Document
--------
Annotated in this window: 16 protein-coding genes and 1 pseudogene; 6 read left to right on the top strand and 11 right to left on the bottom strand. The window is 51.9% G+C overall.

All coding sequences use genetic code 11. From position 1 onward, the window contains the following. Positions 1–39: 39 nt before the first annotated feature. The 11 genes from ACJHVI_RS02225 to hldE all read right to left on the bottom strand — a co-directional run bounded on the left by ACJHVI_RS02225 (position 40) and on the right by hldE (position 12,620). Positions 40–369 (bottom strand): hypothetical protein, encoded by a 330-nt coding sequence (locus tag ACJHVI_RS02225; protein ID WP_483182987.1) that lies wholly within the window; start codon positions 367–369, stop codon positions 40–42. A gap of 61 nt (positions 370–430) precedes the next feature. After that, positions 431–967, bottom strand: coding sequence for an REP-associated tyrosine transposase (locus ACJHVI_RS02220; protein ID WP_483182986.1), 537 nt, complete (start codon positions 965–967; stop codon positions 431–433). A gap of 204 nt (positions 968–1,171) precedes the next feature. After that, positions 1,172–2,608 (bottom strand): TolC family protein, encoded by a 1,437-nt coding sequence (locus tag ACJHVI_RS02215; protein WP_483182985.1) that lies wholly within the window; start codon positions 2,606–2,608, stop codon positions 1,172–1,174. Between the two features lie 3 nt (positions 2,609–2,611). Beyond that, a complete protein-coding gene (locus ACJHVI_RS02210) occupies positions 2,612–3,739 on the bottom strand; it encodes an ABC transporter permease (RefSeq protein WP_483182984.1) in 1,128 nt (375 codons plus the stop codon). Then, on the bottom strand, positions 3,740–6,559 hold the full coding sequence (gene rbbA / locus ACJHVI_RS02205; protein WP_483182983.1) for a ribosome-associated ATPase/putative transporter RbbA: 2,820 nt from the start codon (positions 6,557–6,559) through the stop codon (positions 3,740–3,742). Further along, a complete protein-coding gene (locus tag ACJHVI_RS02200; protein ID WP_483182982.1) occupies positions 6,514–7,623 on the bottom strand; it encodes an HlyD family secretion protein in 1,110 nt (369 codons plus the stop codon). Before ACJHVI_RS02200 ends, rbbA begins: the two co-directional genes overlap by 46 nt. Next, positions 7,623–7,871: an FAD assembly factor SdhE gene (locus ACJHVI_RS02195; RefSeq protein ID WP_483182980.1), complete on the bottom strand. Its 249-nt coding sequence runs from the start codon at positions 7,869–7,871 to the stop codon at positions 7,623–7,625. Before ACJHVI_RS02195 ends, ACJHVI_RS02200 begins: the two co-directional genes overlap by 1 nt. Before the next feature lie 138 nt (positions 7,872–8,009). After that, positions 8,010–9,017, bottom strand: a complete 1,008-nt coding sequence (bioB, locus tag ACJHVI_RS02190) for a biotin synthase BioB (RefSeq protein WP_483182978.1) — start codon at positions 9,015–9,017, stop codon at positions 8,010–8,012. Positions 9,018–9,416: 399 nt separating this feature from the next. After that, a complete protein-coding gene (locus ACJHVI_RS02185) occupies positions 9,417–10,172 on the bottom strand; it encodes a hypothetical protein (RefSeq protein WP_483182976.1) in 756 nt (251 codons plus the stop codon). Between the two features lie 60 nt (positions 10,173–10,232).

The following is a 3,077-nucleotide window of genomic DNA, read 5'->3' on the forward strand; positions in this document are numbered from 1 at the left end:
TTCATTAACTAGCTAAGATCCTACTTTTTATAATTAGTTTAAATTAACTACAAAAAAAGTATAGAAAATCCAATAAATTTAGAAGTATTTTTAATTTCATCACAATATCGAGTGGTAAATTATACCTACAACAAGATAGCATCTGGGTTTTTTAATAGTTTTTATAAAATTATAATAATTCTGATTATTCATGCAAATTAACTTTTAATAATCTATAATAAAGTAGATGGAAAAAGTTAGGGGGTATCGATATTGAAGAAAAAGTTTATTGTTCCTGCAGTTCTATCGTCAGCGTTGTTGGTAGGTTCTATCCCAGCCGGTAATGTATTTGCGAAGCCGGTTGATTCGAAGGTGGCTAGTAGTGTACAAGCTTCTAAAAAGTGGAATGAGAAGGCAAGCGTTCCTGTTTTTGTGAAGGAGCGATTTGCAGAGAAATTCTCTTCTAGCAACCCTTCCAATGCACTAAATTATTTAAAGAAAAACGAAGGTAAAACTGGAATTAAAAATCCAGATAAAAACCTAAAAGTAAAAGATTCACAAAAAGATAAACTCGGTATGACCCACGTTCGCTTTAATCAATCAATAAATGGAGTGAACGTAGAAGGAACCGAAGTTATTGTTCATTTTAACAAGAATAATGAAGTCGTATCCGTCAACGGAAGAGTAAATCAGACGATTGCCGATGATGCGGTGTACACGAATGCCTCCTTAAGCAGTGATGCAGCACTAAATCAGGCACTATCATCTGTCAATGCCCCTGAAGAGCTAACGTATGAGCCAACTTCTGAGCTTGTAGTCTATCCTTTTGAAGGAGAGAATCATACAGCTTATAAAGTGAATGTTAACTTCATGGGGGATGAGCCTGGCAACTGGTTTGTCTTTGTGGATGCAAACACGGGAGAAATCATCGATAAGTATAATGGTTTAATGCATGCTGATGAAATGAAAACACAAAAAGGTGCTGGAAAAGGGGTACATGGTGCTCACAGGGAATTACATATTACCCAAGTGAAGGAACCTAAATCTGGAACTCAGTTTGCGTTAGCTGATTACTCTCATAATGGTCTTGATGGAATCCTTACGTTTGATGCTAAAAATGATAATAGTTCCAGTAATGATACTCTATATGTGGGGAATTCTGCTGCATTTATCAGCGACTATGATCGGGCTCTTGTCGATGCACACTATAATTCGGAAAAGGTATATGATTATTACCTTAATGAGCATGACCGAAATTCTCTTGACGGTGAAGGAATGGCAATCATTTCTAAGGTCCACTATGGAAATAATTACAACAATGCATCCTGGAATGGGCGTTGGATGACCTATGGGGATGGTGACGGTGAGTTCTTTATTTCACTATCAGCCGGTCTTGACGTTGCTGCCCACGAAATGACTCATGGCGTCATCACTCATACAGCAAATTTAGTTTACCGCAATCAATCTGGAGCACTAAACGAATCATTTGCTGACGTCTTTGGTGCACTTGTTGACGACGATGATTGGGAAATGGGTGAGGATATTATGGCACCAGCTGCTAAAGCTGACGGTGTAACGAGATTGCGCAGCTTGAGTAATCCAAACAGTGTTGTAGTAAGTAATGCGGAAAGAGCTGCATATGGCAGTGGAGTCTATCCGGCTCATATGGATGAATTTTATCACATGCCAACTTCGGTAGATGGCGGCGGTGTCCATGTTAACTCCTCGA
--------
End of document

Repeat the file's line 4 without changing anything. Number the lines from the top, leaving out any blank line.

TTCATTAACTAGCTAAGATCCTACTTTTTATAATTAGTTTAAATTAACTACAAAAAAAGTATAGAAAATCCAATAAATTTAGAAGTATTTTTAATTTCATCACAATATCGAGTGGTAAATTATACCTACAACAAGATAGCATCTGGGTTTTTTAATAGTTTTTATAAAATTATAATAATTCTGATTATTCATGCAAATTAACTTTTAATAATCTATAATAAAGTAGATGGAAAAAGTTAGGGGGTATCGATATTGAAGAAAAAGTTTATTGTTCCTGCAGTTCTATCGTCAGCGTTGTTGGTAGGTTCTATCCCAGCCGGTAATGTATTTGCGAAGCCGGTTGATTCGAAGGTGGCTAGTAGTGTACAAGCTTCTAAAAAGTGGAATGAGAAGGCAAGCGTTCCTGTTTTTGTGAAGGAGCGATTTGCAGAGAAATTCTCTTCTAGCAACCCTTCCAATGCACTAAATTATTTAAAGAAAAACGAAGGTAAAACTGGAATTAAAAATCCAGATAAAAACCTAAAAGTAAAAGATTCACAAAAAGATAAACTCGGTATGACCCACGTTCGCTTTAATCAATCAATAAATGGAGTGAACGTAGAAGGAACCGAAGTTATTGTTCATTTTAACAAGAATAATGAAGTCGTATCCGTCAACGGAAGAGTAAATCAGACGATTGCCGATGATGCGGTGTACACGAATGCCTCCTTAAGCAGTGATGCAGCACTAAATCAGGCACTATCATCTGTCAATGCCCCTGAAGAGCTAACGTATGAGCCAACTTCTGAGCTTGTAGTCTATCCTTTTGAAGGAGAGAATCATACAGCTTATAAAGTGAATGTTAACTTCATGGGGGATGAGCCTGGCAACTGGTTTGTCTTTGTGGATGCAAACACGGGAGAAATCATCGATAAGTATAATGGTTTAATGCATGCTGATGAAATGAAAACACAAAAAGGTGCTGGAAAAGGGGTACATGGTGCTCACAGGGAATTACATATTACCCAAGTGAAGGAACCTAAATCTGGAACTCAGTTTGCGTTAGCTGATTACTCTCATAATGGTCTTGATGGAATCCTTACGTTTGATGCTAAAAATGATAATAGTTCCAGTAATGATACTCTATATGTGGGGAATTCTGCTGCATTTATCAGCGACTATGATCGGGCTCTTGTCGATGCACACTATAATTCGGAAAAGGTATATGATTATTACCTTAATGAGCATGACCGAAATTCTCTTGACGGTGAAGGAATGGCAATCATTTCTAAGGTCCACTATGGAAATAATTACAACAATGCATCCTGGAATGGGCGTTGGATGACCTATGGGGATGGTGACGGTGAGTTCTTTATTTCACTATCAGCCGGTCTTGACGTTGCTGCCCACGAAATGACTCATGGCGTCATCACTCATACAGCAAATTTAGTTTACCGCAATCAATCTGGAGCACTAAACGAATCATTTGCTGACGTCTTTGGTGCACTTGTTGACGACGATGATTGGGAAATGGGTGAGGATATTATGGCACCAGCTGCTAAAGCTGACGGTGTAACGAGATTGCGCAGCTTGAGTAATCCAAACAGTGTTGTAGTAAGTAATGCGGAAAGAGCTGCATATGGCAGTGGAGTCTATCCGGCTCATATGGATGAATTTTATCACATGCCAACTTCGGTAGATGGCGGCGGTGTCCATGTTAACTCCTCGA